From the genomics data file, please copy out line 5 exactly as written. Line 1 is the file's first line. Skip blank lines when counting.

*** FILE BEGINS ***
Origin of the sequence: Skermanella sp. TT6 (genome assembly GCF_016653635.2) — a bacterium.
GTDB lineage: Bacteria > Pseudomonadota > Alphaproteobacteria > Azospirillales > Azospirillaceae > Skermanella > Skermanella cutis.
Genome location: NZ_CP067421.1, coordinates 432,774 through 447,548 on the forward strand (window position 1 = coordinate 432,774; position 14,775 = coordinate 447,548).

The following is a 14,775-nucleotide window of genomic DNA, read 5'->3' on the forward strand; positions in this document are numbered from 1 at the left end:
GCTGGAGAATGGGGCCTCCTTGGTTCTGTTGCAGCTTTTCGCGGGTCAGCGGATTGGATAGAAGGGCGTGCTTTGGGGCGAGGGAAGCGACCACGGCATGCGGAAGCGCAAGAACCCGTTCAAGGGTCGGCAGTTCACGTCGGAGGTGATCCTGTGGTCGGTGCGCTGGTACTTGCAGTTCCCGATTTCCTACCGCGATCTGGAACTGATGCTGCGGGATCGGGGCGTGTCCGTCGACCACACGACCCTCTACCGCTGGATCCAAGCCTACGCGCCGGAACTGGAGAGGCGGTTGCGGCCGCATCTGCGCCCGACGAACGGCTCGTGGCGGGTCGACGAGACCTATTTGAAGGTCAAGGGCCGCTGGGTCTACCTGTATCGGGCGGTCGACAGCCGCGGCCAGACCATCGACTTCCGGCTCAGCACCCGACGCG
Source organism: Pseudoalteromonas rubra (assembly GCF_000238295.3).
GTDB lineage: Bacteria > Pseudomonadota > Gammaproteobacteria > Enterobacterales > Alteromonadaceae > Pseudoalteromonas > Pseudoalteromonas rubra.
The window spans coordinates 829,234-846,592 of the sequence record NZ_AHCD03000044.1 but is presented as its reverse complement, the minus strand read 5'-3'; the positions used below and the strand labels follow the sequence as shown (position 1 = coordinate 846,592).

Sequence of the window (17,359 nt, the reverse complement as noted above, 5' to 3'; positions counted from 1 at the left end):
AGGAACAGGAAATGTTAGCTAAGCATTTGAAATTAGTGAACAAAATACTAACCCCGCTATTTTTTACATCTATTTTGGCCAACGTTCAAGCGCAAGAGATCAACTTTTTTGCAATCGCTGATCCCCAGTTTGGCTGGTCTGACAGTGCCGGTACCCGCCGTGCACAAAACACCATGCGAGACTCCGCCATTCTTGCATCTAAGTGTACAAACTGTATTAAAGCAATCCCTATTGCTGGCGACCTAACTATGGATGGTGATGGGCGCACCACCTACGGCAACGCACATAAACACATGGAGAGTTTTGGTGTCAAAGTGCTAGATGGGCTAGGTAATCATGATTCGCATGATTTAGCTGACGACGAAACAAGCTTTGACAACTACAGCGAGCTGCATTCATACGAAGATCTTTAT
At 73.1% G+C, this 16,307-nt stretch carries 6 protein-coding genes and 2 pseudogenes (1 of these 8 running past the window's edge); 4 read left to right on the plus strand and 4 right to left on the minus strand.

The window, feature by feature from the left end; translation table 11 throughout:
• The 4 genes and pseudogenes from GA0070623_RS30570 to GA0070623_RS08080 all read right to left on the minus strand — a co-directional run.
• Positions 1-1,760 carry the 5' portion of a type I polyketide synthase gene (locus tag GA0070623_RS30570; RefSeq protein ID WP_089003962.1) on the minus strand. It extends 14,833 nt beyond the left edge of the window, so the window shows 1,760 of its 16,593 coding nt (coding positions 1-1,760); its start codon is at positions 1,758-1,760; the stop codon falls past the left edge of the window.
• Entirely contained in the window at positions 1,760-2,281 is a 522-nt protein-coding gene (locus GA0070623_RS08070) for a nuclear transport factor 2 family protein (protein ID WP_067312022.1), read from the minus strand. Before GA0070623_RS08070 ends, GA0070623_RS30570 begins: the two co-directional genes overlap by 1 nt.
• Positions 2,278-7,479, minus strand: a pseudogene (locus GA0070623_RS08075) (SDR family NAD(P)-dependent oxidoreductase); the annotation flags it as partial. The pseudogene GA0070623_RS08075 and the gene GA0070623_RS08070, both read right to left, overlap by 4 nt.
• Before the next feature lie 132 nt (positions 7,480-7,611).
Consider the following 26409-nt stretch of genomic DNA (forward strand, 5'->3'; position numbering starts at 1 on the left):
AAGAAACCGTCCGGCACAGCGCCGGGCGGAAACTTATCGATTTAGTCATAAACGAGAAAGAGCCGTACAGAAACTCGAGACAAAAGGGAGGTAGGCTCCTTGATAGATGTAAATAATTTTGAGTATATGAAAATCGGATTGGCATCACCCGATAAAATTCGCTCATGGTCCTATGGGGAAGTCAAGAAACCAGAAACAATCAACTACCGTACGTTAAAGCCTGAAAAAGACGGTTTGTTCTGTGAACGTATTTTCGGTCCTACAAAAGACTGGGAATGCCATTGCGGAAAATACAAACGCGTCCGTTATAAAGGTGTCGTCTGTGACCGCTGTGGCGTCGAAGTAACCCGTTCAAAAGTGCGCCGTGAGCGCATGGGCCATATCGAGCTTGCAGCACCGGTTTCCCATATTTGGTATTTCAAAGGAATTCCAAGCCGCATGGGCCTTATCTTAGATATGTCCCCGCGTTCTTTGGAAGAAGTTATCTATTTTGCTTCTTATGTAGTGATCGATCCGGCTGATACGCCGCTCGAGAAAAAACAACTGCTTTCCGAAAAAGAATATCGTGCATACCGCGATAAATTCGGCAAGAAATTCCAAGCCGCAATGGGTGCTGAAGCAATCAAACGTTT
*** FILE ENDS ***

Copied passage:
GCTGGAGAATGGGGCCTCCTTGGTTCTGTTGCAGCTTTTCGCGGGTCAGCGGATTGGATAGAAGGGCGTGCTTTGGGGCGAGGGAAGCGACCACGGCATGCGGAAGCGCAAGAACCCGTTCAAGGGTCGGCAGTTCACGTCGGAGGTGATCCTGTGGTCGGTGCGCTGGTACTTGCAGTTCCCGATTTCCTACCGCGATCTGGAACTGATGCTGCGGGATCGGGGCGTGTCCGTCGACCACACGACCCTCTACCGCTGGATCCAAGCCTACGCGCCGGAACTGGAGAGGCGGTTGCGGCCGCATCTGCGCCCGACGAACGGCTCGTGGCGGGTCGACGAGACCTATTTGAAGGTCAAGGGCCGCTGGGTCTACCTGTATCGGGCGGTCGACAGCCGCGGCCAGACCATCGACTTCCGGCTCAGCACCCGACGCG